Del Toro has spoken about being inspired by writers such as Edgar Allen Poe, the Brontë sisters, and Charles Dickens, as well as the paintings of Casper David Friedrich. Similarities between Allerdale Hall and Statis House show Great Expectations to be a significant influence. Miss Havisham herself wouldn’t look out of place among the cobwebs and rot of Crimson Peak. There are also welcome references to Stanley Kubrick’s The Shining, with long corridors, balls being mysteriously thrown back by unseen beings and a spectral woman emerging naked from a bathtub.
You will stay here, with us… won’t you? Wait for the storm to pass.
All of these influences have resulted in Del Toro creating something that feels familiar, but is actually very unique. It’s incredible that he was able to make Crimson Peak in the first place, due to its niche target audience and dark subject matter. With the film’s poor showing at the box office we’ll probably never get to see a big blockbuster film attempt to be this daring again.
As well as the set design, Crimson Peak is bolstered by a cast on fine form. Hiddleston is perfect as the charming yet secretive Sharpe, opposite Wasikowska, who is ideal as the inquisitive and strong, yet vulnerable Edith.
There are elements of Wasikowska’s performance that bring back bad memories of her fighting the Jabberwocky in Tim Burton’s rather lacklustre Alice In Wonderland. The scene in which she’s clutching a knife, tangled in a fight to the death, is not unlike Alice’s encounter with the Jabberwocky; the only real difference is that in Crimson Peak her knife isn’t as impressive as Alice’s sword. Yet she manages to hold our attention in the lead role, provoking a level of empathy within us that has us willing her to escape that house as soon as she can.
The one weak link in Crimson Peak’s cast would have to be Charlie Hunnam as Dr. Alan McMichael, obviously deeply in love with Edith from the very beginning of the film, and who would do anything for our young heroine. Hunnam is just not a strong enough lead alongside the likes of Hiddleston, Chastain and Wasikowska, and his character suffers from a lack of depth.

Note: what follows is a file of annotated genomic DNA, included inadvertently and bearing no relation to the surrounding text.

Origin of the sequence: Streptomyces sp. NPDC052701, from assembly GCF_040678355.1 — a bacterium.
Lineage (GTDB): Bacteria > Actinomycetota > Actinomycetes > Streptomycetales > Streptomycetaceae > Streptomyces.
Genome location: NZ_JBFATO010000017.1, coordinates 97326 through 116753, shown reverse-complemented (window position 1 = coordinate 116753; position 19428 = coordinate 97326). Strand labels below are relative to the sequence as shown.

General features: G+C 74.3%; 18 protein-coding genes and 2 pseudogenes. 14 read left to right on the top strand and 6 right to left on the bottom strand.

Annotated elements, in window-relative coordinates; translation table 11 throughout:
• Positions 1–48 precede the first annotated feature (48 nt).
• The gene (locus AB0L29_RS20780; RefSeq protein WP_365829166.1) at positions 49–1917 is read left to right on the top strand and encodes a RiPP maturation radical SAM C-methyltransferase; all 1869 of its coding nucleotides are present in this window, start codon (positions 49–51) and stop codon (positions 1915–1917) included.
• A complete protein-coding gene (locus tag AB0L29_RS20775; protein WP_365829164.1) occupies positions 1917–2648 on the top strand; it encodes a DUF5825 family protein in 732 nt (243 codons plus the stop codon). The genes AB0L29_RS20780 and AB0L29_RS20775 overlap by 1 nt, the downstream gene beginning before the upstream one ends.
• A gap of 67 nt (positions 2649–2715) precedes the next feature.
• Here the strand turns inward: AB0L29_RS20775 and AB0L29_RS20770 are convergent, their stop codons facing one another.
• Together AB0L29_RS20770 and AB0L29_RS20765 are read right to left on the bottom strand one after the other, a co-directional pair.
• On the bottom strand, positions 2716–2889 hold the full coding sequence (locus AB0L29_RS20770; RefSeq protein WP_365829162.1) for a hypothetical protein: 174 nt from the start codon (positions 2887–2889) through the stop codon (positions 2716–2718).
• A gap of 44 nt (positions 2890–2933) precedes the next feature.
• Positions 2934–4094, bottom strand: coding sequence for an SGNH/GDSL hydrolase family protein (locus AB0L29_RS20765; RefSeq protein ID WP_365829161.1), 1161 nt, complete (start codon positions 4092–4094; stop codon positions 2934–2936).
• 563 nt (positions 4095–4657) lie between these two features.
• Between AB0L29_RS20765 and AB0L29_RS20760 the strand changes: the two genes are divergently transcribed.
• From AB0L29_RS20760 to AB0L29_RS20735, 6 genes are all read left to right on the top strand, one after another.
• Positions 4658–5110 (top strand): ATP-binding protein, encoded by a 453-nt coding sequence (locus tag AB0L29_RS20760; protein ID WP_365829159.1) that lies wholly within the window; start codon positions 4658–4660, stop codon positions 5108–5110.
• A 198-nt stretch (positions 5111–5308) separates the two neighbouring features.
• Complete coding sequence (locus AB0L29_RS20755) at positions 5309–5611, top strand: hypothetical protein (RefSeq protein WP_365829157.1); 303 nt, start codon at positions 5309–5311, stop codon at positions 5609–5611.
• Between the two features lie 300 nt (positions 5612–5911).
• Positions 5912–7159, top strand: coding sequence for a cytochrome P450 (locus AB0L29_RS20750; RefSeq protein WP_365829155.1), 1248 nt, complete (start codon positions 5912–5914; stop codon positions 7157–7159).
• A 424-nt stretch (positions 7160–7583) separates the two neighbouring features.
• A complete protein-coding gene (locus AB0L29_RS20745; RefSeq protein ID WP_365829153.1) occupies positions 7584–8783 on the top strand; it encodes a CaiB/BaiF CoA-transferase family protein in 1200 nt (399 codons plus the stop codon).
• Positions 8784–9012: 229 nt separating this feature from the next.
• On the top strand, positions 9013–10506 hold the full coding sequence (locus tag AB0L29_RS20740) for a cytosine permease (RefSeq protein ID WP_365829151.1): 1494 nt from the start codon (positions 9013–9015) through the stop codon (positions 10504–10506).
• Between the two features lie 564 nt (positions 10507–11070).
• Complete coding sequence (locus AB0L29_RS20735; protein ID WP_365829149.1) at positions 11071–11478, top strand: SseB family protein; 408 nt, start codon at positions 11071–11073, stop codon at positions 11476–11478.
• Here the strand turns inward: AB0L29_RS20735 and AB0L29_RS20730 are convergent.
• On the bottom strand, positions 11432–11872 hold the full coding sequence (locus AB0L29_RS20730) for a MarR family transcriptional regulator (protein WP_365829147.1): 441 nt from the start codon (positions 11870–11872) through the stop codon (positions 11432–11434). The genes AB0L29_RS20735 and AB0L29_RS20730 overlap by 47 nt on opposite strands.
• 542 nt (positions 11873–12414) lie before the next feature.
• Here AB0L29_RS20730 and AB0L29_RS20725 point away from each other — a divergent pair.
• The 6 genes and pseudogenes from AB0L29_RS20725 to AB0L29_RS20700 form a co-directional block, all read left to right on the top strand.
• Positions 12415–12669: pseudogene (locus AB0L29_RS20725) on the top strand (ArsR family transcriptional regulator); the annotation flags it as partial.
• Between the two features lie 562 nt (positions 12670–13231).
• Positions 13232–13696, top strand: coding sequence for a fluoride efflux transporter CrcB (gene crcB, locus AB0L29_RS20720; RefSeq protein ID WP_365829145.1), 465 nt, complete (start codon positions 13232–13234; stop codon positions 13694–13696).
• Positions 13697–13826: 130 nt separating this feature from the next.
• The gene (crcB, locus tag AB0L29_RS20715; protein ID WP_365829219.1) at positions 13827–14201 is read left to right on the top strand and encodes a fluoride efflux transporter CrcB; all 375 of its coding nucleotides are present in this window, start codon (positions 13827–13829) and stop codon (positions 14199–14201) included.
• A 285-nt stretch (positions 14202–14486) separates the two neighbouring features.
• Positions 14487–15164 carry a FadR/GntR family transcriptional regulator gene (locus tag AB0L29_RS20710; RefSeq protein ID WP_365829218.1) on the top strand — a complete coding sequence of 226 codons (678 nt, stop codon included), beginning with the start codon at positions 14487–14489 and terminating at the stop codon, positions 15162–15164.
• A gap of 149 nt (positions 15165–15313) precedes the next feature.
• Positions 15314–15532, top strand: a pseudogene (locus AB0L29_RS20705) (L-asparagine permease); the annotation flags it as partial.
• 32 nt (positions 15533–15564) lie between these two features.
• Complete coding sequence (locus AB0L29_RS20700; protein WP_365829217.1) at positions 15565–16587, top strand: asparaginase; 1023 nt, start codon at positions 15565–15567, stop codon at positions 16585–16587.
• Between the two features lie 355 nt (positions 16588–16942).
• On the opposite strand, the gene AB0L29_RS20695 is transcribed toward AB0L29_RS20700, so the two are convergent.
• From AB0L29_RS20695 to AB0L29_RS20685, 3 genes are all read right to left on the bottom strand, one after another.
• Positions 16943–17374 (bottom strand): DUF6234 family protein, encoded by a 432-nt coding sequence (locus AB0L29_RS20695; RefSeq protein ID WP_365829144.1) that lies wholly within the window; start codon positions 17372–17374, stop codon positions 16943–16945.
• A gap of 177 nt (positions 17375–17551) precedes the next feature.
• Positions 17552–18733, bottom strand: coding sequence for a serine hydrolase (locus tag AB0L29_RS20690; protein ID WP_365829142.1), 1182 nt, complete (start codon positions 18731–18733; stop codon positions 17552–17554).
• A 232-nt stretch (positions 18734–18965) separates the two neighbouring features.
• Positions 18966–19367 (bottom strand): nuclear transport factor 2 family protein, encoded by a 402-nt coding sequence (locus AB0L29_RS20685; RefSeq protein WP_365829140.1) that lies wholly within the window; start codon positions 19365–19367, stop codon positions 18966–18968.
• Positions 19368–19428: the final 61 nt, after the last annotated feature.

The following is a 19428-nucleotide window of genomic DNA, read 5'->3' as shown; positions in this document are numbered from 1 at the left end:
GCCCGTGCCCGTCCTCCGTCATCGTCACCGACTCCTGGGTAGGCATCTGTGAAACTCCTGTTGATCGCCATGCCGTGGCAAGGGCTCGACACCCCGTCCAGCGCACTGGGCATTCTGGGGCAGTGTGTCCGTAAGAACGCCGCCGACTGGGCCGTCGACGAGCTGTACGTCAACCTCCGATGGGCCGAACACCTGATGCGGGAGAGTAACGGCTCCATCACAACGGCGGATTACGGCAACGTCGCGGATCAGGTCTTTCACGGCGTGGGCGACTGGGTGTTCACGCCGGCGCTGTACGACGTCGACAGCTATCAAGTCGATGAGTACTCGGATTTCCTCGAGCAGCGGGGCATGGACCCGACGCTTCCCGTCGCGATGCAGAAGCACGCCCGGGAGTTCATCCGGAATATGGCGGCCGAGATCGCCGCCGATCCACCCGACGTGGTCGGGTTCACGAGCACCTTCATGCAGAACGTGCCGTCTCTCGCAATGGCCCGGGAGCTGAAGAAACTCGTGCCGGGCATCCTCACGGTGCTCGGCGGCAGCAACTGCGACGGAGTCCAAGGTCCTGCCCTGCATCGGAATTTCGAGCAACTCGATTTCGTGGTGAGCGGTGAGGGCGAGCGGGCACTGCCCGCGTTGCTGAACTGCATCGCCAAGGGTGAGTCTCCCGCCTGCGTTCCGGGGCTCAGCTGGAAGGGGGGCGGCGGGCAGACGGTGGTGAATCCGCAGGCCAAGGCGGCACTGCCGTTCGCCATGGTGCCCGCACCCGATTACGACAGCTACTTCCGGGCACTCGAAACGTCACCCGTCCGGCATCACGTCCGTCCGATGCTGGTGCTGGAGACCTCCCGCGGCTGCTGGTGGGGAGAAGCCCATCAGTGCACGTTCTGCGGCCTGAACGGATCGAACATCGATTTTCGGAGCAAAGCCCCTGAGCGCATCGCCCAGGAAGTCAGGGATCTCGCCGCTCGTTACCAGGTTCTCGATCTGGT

Where I come from, ghosts are not to be taken lightly.
Chastain however, steals the show as Thomas Sharpe’s overbearing sister Lucille. Her cold demeanour is one of the most frightening qualities of the film. Her brother, Thomas, is a much more relatable and likable character, finding it hard to balance a life with both his demanding sister Lucille and wife Edith.
Crimson Peak is a return to Del Toro’s roots. He’s back to what he does best and we should rejoice. He has proved that he can make a film in English that includes the subtleties that are present in his Spanish films.
Unfortunately for him, and the film’s profits, Crimson Peak’s terrible marketing resulted in a poor showing at the box office. If people had been told that it was a gothic romance from the beginning, this could have been a very different story. Instead, audiences were promised a ghost story, which it is to some extent but this is only a small part of Crimson Peak’s DNA.